I’m getting the distinct impression that good old Al Harron, over in the World of Robert E. Howard Studies, isn’t the fastest blade out of the scabbard. Back on February 11 I addressed some concerns he had raised about where I stood in the Howardian action, and I see that on October 17 he suddenly discovered that he had been answered.
If this had been a debate, people would have died of boredom in the interval.
But in answer to a couple of Al’s “points” — the idea that we couldn’t possibly be related in any way because our last names are spelled Herron vs. Harron indicates someone who isn’t familiar with names or how inconsistent they have been historically. While I don’t have the time or interest to explore the issue today, within my own family my father was one of eight siblings — half of those brothers and sisters spelled the last name “Herron” and the rest spelled it “Herren,” and I met some cousins once who spelled it “Herrin.” I have some Scots roots (Al is over in Scotland), so don’t regard his statement as in any way definitive. Al’s only 27 years of age at this point, so he hasn’t been around the block much as yet (though by that age I had written “Conan vs. Conantics” already and duked it out with L. Sprague de Camp in the letter column of Two-Gun Raconteur, so I probably expect more out of potential Howard critics than most people).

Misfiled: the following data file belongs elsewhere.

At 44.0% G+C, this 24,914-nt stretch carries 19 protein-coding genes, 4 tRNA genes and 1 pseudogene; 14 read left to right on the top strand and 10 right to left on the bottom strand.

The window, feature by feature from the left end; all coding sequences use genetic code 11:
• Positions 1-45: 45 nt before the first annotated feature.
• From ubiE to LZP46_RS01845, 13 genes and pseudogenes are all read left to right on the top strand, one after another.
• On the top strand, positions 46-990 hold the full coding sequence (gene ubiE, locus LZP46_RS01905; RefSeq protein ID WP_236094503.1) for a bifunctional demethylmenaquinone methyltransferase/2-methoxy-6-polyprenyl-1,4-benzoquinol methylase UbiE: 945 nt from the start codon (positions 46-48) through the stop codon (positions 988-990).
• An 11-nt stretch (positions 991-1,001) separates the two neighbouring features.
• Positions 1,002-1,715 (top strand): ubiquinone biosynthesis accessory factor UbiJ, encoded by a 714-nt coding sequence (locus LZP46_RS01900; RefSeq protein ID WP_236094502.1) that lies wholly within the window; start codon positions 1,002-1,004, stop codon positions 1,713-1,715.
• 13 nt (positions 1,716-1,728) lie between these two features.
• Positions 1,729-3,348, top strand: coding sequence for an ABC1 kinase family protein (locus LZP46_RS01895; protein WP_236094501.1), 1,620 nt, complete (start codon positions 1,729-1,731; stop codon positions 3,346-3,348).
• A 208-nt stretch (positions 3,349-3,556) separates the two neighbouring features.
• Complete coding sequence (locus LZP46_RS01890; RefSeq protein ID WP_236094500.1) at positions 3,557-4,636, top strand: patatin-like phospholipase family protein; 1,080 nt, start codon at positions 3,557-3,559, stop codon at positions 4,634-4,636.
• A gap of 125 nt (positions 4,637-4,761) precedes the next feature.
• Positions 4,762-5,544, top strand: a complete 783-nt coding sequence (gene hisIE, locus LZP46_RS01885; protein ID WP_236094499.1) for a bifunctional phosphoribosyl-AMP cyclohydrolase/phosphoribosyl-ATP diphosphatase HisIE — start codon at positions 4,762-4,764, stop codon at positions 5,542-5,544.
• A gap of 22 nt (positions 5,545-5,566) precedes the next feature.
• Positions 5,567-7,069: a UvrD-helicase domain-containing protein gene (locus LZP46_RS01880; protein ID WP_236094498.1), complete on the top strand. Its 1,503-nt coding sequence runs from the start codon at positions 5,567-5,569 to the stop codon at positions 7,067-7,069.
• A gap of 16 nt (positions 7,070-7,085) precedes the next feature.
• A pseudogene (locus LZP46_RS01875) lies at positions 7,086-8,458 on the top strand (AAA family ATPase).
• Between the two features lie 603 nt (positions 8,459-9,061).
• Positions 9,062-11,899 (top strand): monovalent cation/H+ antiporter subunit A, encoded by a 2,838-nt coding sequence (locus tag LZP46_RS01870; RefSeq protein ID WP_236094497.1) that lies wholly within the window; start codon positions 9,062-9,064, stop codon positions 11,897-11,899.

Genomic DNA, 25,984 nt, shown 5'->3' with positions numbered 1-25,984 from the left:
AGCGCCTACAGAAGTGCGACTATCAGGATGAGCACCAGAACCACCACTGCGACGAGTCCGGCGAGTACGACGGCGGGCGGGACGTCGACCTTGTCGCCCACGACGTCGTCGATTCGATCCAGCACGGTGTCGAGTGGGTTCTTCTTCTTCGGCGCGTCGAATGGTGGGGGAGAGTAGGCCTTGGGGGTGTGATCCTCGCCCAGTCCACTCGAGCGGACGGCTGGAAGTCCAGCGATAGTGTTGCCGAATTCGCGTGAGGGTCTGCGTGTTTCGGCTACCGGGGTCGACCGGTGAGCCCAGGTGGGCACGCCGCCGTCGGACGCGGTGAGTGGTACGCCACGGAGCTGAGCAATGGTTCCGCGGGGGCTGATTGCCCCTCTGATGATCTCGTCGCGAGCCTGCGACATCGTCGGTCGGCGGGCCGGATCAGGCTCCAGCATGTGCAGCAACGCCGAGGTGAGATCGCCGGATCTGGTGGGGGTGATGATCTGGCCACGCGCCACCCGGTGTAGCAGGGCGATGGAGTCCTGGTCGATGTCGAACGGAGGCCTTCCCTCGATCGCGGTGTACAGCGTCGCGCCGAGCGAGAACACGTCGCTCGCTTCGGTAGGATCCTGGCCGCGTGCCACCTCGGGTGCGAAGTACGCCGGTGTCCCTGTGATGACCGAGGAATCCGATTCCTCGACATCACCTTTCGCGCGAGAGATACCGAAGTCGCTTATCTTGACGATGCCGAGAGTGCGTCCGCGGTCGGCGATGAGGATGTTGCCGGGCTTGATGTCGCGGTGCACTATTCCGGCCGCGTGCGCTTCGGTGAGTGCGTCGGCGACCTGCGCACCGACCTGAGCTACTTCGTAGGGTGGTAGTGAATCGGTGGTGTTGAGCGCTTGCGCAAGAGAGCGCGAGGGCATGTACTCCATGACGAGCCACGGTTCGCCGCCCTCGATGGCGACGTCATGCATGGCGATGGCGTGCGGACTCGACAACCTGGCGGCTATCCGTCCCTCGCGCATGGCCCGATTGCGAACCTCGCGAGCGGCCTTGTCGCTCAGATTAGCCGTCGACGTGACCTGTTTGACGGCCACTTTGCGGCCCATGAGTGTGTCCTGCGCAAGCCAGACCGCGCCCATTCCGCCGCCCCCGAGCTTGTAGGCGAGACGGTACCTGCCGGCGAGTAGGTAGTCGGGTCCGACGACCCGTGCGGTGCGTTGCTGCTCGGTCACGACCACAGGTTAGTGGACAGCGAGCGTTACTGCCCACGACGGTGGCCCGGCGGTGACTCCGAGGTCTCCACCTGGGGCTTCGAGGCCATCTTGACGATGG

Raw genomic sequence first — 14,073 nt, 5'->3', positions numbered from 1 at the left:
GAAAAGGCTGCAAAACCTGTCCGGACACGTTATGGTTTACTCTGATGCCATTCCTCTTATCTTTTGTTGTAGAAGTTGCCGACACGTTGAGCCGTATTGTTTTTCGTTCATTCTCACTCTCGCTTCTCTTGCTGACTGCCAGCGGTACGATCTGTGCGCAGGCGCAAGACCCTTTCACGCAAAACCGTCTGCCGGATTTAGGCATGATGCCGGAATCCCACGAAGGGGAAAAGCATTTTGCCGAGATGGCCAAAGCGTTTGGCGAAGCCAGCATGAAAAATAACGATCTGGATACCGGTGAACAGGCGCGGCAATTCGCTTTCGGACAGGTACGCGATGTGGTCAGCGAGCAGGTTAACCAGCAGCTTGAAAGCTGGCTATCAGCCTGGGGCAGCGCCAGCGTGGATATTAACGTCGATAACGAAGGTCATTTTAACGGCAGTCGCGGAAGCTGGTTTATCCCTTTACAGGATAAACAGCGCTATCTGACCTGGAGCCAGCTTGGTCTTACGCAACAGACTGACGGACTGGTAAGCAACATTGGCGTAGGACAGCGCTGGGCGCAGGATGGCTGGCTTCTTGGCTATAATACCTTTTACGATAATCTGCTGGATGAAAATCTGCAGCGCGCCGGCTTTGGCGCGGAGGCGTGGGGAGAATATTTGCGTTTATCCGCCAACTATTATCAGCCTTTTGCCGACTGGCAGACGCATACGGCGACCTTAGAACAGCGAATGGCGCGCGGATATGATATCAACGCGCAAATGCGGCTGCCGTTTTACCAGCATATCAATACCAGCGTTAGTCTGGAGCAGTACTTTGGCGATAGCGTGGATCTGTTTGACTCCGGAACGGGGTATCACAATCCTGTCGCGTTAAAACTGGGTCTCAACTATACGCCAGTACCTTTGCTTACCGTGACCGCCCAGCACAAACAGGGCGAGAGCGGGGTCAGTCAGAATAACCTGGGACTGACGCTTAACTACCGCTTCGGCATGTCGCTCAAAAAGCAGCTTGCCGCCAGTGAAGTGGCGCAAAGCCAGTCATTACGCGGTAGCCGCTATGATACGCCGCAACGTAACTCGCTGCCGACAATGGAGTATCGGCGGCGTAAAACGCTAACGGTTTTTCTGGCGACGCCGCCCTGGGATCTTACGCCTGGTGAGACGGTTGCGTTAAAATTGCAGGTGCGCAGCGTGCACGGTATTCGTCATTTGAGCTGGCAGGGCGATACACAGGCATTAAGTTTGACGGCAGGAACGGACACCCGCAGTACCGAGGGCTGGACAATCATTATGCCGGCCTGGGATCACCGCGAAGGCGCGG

Then there’s the idea that Al doesn’t get that I get it. It might be the American vernacular throwing him, but who in Western Civilization doesn’t understand the concept of What Have You Done For Me Lately???
I guess we can put Al on that list. . . .
And somewhere in those long months I do recall Al taking the side of Professor Frank Coffman in a little dust-up I had with him — my only advice, Al, is that no one who really knows Howard Studies would ever side with Frank over me about anything. Honest.
But I must compliment Al on another recent post he did — very funny, and spot on — concerning the upcoming book of essays Conan Meets the Academy, where the initial blurb says flat-out that it is the first scholarly investigation of Conan. The only way you could suggest that it is “first” would be if you consider the idea that the essays are written by academics (including Professor Frank) and that only professors can do litcrit (some people apparently believe that — the poor saps, the poor deluded saps). To me, it just looks as if the profs are cribbing the pattern that L. Sprague de Camp used in books such as The Conan Reader, The Blade of Conan, and The Sword of Conan — sorry, academics, but it’s been done, decades ago.